Then there is the new  Shung Ye Museum of Formosan Aborigines across the street from the famed National Palace Museum. This small-yet-pleasant museum has illuminating, educational signs:

Displays of raw materials and tools:

Outfits the way they were worn:

As well as many amazing textiles:

There were even examples of aboriginal bags!

Taroko Gorge has a little museum dedicated to local aboriginals, which includes displays of houses and costumes, among other things:

There are even Taiwanese aboriginal theme parks (which we didn’t visit), as well as tourist traps selling aboriginal crafts in villages around Sun Moon Lake (where many aboriginal tribes still live).

I enjoyed learning about the aboriginal culture, and seeing it being, finally, integrated into the general story of Taiwan (even if, at times, in a commercialized way). And I was most impressed with the detail and beauty of the aboriginal textiles!

Taipei With Kids: Suggested Family Activities in the Capital of Taiwan

Now that school is finally in session, summer is beginning to feel very far away. Before it’s memory fades completely, I wanted to write a post (or two!) about my family’s trip to Taiwan. I want to begin with some suggestions for things to see and do in the capital of Taiwan, just in case you find yourself in Taipei with kids and some free time 🙂

Important: when booking accommodations, make sure the place you will be staying at has working air conditioning!

Essential Things to Take on a Summer Trip to Taipei

Summer in Taipei is HOT, humid and often rainy. You can know all of this in advance, yet still not be prepared for the wave of heat and humidity that will engulf you the minute you get off the plane (or out of the air-conditioned airport).

Things you need to pack:

  • Hot-weather cloths. I recommend mostly tank tops and sleeveless clothing. Loose-fitting is a plus. Anything too tight will stick to your body. Even a t-shirt will feel like too much!
  • Water-proof sandals (your feet will get wet).
  • An umbrella
  • A rain jacket (optional).
  • A small, preferably waterproof bag to carry essentials as you walk around the city.
  • A spray water bottle, to both keep you hydrated and cool yourself with.

Kid-Friendly Sights

Must See Sights:

The National Palace Museum. If you have only a few hours in the city, this is the one most important place to go to. The Palace Museum contains a vast collection of treasures from the Forbidden City in Beijing, China. The Nationalists brought the collection with them after they lost the civil war in 1949.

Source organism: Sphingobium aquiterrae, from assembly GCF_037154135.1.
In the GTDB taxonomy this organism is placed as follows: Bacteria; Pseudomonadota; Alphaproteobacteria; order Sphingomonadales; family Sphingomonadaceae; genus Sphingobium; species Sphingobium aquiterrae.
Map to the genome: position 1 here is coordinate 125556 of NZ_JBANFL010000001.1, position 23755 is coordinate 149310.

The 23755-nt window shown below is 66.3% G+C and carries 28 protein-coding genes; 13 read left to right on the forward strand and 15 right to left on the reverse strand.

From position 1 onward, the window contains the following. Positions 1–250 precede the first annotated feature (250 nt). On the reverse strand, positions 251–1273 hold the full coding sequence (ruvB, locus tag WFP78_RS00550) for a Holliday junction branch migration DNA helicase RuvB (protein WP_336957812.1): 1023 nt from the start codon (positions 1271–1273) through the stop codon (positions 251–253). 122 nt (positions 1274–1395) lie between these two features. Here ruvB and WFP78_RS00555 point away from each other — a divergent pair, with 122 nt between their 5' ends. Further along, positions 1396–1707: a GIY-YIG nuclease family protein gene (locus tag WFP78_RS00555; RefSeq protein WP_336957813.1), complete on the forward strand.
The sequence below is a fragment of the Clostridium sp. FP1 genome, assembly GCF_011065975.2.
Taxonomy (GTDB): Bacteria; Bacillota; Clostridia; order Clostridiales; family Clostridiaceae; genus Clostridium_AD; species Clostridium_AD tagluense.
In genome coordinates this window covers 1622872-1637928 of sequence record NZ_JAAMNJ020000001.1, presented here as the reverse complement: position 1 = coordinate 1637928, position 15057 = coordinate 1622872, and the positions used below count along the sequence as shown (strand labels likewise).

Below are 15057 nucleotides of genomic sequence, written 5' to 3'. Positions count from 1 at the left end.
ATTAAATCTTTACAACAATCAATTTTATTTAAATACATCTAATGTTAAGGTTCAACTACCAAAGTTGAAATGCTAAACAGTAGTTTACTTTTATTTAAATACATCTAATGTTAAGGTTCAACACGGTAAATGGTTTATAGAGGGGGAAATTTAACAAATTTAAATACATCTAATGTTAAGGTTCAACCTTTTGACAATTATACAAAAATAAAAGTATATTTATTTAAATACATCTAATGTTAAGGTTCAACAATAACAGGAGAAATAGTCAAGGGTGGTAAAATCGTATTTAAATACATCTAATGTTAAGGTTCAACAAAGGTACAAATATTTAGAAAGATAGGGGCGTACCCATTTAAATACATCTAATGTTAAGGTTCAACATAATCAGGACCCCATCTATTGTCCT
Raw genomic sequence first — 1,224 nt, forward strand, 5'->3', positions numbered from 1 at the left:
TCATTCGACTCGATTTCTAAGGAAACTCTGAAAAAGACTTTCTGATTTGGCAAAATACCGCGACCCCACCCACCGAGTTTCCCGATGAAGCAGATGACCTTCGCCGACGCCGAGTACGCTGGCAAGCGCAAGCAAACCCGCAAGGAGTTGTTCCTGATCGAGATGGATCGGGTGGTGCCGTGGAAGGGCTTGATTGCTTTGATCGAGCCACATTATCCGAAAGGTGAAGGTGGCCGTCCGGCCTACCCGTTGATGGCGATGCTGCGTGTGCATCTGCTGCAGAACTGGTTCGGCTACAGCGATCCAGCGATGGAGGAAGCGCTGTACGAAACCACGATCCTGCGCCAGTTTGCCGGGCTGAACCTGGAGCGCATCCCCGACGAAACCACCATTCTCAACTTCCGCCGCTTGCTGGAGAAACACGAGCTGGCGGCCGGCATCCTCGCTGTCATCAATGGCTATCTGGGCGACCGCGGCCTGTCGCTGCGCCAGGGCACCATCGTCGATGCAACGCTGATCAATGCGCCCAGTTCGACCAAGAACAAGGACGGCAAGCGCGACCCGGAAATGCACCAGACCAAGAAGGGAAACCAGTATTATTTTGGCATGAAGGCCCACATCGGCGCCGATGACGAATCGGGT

There is a lot to see: paintings, porcelain, bronze and much more. You will need many hours to see everything, but your kids might lose interest long before you do. So it might be worth while to chose which exhibitions you want to see first, just in case… The museum has brochures, which tell you what the most popular items are. Go early if you want to see them up close. The exhibition halls do get crowded! And don’t miss the jade cabbage, though I still don’t understand why it’s so popular:

Some exhibitions are kid-friendly. We spent way too much time at the digital painting- manipulation exhibit, by far the least impressive of them all. But it had screens, and my kids got to paint horses! There is also a small kid-playing area in the basement.

If you’re done with the Palace Museum and still have time, cross the road to the opposite Shung Ye Museum of Formosan Aborigines. It’s a lot smaller, but interesting, low key and informative.

Chiang Kaishek Memorial. This is another place any local host will take you to. Soak in the vastness of the space and grandness of the architecture–it is meant to impress.

And if you’re there at the right time, your kids might enjoy seeing the change of guard at Chiang’s statue.

Taipei 101. This is the tallest building in Taiwan, and one of the tallest in the world. You can see it from almost anywhere in the city. Once inside, you can go to an observation deck on the top, and see the damper that helps keeps it stable even during typhoons. If you want, you can mail a postcard from the top. And you have to leave through a huge store full of incredible (and incredibly expensive!) jade carvings. For some reason, my kids loved this building. I think it’s actually the only thing my son remembers from Taipei!

A great place to take kids to is the Taipei Zoo. We did not expect much of the zoo, and it pleasantly surprised us. In fact, it is one of the nicest zoos I’ve been to (and I’ve been to a whole lot!). It has a few pandas, held in an indoor, air-conditioned enclosure:

But the other, open-air pans were a lot more interesting, I think. I enjoyed the tropical vegetation as well. It felt like a combination of a zoo and a botanical garden.

If you go there, make sure to take the gondola. The view from above is magnificent, and your kids will love it!